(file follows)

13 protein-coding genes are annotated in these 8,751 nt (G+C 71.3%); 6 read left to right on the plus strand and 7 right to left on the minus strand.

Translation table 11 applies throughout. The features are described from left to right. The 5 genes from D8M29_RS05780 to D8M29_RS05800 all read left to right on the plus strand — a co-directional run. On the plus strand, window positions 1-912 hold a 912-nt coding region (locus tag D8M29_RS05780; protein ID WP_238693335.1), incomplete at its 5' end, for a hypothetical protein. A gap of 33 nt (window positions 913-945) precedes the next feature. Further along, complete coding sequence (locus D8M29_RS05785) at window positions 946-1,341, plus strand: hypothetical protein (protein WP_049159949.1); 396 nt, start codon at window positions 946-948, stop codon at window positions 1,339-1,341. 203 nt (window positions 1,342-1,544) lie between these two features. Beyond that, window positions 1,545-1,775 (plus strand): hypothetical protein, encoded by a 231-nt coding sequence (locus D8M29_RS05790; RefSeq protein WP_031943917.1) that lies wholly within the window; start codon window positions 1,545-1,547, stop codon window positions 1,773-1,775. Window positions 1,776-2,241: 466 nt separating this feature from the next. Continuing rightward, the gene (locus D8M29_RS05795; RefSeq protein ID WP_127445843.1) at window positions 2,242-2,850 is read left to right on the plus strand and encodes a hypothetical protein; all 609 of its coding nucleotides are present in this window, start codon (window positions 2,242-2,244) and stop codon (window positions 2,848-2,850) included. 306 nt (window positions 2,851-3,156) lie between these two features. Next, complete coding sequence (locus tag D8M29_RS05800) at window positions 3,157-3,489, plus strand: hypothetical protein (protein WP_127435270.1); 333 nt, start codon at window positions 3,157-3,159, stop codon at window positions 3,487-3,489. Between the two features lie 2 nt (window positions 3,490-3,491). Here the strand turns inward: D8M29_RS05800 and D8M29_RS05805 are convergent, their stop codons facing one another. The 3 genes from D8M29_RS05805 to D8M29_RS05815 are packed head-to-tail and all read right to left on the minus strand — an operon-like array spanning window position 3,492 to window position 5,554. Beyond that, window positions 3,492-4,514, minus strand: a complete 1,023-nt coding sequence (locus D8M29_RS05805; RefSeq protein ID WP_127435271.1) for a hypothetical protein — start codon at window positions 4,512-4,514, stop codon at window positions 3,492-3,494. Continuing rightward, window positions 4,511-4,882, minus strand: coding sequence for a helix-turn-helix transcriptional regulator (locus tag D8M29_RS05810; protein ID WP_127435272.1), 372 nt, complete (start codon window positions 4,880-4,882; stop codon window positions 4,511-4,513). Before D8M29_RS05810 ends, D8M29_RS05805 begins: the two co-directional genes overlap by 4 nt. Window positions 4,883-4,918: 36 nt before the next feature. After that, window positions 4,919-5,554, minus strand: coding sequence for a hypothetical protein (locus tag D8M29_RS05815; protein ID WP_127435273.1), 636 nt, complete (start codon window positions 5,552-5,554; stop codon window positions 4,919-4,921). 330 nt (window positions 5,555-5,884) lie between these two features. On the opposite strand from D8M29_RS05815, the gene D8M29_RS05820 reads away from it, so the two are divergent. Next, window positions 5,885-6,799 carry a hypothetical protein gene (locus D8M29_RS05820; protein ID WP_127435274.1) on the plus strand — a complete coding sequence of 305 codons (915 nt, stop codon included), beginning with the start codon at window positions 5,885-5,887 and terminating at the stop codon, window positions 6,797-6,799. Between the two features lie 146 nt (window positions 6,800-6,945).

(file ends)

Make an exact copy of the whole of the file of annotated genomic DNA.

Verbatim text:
13 protein-coding genes are annotated in these 8,751 nt (G+C 71.3%); 6 read left to right on the plus strand and 7 right to left on the minus strand.

Translation table 11 applies throughout. The features are described from left to right. The 5 genes from D8M29_RS05780 to D8M29_RS05800 all read left to right on the plus strand — a co-directional run. On the plus strand, window positions 1-912 hold a 912-nt coding region (locus tag D8M29_RS05780; protein ID WP_238693335.1), incomplete at its 5' end, for a hypothetical protein. A gap of 33 nt (window positions 913-945) precedes the next feature. Further along, complete coding sequence (locus D8M29_RS05785) at window positions 946-1,341, plus strand: hypothetical protein (protein WP_049159949.1); 396 nt, start codon at window positions 946-948, stop codon at window positions 1,339-1,341. 203 nt (window positions 1,342-1,544) lie between these two features. Beyond that, window positions 1,545-1,775 (plus strand): hypothetical protein, encoded by a 231-nt coding sequence (locus D8M29_RS05790; RefSeq protein WP_031943917.1) that lies wholly within the window; start codon window positions 1,545-1,547, stop codon window positions 1,773-1,775. Window positions 1,776-2,241: 466 nt separating this feature from the next. Continuing rightward, the gene (locus D8M29_RS05795; RefSeq protein ID WP_127445843.1) at window positions 2,242-2,850 is read left to right on the plus strand and encodes a hypothetical protein; all 609 of its coding nucleotides are present in this window, start codon (window positions 2,242-2,244) and stop codon (window positions 2,848-2,850) included. 306 nt (window positions 2,851-3,156) lie between these two features. Next, complete coding sequence (locus tag D8M29_RS05800) at window positions 3,157-3,489, plus strand: hypothetical protein (protein WP_127435270.1); 333 nt, start codon at window positions 3,157-3,159, stop codon at window positions 3,487-3,489. Between the two features lie 2 nt (window positions 3,490-3,491). Here the strand turns inward: D8M29_RS05800 and D8M29_RS05805 are convergent, their stop codons facing one another. The 3 genes from D8M29_RS05805 to D8M29_RS05815 are packed head-to-tail and all read right to left on the minus strand — an operon-like array spanning window position 3,492 to window position 5,554. Beyond that, window positions 3,492-4,514, minus strand: a complete 1,023-nt coding sequence (locus D8M29_RS05805; RefSeq protein ID WP_127435271.1) for a hypothetical protein — start codon at window positions 4,512-4,514, stop codon at window positions 3,492-3,494. Continuing rightward, window positions 4,511-4,882, minus strand: coding sequence for a helix-turn-helix transcriptional regulator (locus tag D8M29_RS05810; protein ID WP_127435272.1), 372 nt, complete (start codon window positions 4,880-4,882; stop codon window positions 4,511-4,513). Before D8M29_RS05810 ends, D8M29_RS05805 begins: the two co-directional genes overlap by 4 nt. Window positions 4,883-4,918: 36 nt before the next feature. After that, window positions 4,919-5,554, minus strand: coding sequence for a hypothetical protein (locus tag D8M29_RS05815; protein ID WP_127435273.1), 636 nt, complete (start codon window positions 5,552-5,554; stop codon window positions 4,919-4,921). 330 nt (window positions 5,555-5,884) lie between these two features. On the opposite strand from D8M29_RS05815, the gene D8M29_RS05820 reads away from it, so the two are divergent. Next, window positions 5,885-6,799 carry a hypothetical protein gene (locus D8M29_RS05820; protein ID WP_127435274.1) on the plus strand — a complete coding sequence of 305 codons (915 nt, stop codon included), beginning with the start codon at window positions 5,885-5,887 and terminating at the stop codon, window positions 6,797-6,799. Between the two features lie 146 nt (window positions 6,800-6,945).